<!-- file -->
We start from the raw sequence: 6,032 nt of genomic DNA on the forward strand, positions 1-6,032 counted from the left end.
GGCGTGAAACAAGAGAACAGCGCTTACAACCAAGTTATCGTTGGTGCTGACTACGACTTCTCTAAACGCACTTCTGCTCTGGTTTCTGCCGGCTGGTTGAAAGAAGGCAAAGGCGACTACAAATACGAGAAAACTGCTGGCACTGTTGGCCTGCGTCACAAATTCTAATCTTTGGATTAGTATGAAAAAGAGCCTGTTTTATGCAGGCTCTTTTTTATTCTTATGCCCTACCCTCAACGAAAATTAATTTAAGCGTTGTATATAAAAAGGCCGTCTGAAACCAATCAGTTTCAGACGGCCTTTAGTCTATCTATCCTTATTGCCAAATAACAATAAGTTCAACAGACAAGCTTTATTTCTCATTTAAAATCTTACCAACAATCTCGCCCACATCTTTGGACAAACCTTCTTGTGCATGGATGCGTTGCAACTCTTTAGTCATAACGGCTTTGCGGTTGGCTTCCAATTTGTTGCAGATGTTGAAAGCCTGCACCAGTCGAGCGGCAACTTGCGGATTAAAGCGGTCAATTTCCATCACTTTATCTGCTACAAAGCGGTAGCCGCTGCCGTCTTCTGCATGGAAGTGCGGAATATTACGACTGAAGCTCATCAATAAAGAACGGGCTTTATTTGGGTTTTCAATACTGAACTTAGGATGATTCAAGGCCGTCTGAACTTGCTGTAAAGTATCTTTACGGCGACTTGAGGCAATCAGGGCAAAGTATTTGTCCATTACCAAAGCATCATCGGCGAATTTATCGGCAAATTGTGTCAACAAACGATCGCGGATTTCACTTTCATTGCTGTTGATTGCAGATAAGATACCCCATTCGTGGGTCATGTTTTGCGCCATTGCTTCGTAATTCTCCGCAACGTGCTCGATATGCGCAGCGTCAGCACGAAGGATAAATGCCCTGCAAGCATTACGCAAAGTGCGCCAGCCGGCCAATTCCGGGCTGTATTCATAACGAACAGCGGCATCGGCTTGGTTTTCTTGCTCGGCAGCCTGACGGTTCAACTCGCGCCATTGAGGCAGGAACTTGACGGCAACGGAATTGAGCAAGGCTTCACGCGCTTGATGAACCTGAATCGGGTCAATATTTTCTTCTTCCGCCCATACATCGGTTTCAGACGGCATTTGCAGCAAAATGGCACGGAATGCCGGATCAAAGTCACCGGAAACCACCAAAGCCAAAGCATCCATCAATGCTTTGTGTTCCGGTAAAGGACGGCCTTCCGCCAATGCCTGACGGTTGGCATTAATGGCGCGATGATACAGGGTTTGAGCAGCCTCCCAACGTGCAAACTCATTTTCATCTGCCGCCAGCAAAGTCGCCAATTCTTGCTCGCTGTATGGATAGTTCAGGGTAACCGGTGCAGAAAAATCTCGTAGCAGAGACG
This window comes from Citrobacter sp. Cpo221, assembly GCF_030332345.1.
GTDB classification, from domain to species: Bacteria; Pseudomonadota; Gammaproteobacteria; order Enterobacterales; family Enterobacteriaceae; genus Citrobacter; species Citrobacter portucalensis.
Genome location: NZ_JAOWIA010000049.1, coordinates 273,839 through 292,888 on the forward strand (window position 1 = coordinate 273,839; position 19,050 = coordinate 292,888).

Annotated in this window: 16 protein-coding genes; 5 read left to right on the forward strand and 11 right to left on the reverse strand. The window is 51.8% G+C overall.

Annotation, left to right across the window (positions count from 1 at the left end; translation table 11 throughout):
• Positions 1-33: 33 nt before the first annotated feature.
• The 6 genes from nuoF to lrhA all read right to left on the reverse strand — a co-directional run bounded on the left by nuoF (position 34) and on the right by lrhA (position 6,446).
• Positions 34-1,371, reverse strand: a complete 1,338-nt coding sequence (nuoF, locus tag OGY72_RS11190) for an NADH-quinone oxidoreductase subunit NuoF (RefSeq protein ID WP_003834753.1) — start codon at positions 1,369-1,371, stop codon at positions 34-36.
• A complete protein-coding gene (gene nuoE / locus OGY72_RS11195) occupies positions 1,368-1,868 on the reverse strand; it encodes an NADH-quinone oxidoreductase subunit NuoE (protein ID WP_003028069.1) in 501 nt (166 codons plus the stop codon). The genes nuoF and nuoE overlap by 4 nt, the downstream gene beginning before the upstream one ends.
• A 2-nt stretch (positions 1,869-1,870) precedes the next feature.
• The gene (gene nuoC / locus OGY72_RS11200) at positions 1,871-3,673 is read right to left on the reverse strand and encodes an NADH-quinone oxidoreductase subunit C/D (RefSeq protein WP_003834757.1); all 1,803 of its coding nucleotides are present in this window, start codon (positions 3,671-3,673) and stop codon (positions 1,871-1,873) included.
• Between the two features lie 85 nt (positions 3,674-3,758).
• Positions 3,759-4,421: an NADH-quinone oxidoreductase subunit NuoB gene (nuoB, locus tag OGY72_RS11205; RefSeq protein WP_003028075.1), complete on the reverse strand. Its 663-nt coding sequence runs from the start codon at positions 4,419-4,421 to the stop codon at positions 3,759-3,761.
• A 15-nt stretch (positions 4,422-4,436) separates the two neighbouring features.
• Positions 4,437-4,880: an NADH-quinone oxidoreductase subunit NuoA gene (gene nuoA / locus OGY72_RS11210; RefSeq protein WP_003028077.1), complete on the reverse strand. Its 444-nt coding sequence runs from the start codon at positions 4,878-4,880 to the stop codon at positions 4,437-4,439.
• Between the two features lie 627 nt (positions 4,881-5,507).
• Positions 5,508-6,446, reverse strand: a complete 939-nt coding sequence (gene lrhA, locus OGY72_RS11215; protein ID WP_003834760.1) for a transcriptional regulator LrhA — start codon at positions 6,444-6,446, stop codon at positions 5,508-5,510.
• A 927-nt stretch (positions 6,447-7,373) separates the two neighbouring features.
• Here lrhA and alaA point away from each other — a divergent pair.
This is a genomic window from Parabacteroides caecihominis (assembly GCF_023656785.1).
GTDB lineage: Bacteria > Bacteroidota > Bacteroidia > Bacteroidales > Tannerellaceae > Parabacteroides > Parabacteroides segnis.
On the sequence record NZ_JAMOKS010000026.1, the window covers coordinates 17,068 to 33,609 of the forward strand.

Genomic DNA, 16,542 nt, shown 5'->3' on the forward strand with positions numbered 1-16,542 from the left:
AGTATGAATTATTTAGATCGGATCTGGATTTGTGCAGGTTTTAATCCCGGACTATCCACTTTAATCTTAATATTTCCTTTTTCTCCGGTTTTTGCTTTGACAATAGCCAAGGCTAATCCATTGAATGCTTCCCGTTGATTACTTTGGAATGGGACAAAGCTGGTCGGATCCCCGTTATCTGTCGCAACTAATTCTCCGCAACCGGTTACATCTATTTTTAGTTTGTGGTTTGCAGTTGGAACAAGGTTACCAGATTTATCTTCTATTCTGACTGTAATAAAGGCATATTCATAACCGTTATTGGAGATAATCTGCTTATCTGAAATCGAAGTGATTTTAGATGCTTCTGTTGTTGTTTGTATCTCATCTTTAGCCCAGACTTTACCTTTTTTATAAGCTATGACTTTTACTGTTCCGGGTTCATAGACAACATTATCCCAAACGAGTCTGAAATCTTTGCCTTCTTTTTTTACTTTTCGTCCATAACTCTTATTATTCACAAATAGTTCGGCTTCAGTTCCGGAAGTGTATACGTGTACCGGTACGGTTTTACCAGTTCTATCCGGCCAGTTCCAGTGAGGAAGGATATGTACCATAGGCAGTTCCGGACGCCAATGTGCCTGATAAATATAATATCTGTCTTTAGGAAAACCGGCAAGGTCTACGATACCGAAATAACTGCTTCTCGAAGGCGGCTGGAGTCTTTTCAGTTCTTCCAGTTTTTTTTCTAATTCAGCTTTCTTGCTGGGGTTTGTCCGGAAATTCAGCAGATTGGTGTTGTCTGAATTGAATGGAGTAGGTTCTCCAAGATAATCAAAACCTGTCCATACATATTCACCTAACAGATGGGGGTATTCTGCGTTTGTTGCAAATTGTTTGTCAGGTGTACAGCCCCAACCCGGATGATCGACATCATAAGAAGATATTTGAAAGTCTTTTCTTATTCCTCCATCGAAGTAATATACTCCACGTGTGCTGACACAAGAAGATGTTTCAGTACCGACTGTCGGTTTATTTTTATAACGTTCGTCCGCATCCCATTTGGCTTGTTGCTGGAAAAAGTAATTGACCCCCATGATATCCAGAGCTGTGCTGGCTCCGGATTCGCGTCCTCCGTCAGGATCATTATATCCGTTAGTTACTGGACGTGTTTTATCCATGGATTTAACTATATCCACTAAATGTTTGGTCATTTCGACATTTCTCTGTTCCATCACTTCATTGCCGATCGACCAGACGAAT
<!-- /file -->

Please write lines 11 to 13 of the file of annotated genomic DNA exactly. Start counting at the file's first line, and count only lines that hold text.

• A complete protein-coding gene (gene nuoE / locus OGY72_RS11195) occupies positions 1,368-1,868 on the reverse strand; it encodes an NADH-quinone oxidoreductase subunit NuoE (protein ID WP_003028069.1) in 501 nt (166 codons plus the stop codon). The genes nuoF and nuoE overlap by 4 nt, the downstream gene beginning before the upstream one ends.
• A 2-nt stretch (positions 1,869-1,870) precedes the next feature.
• The gene (gene nuoC / locus OGY72_RS11200) at positions 1,871-3,673 is read right to left on the reverse strand and encodes an NADH-quinone oxidoreductase subunit C/D (RefSeq protein WP_003834757.1); all 1,803 of its coding nucleotides are present in this window, start codon (positions 3,671-3,673) and stop codon (positions 1,871-1,873) included.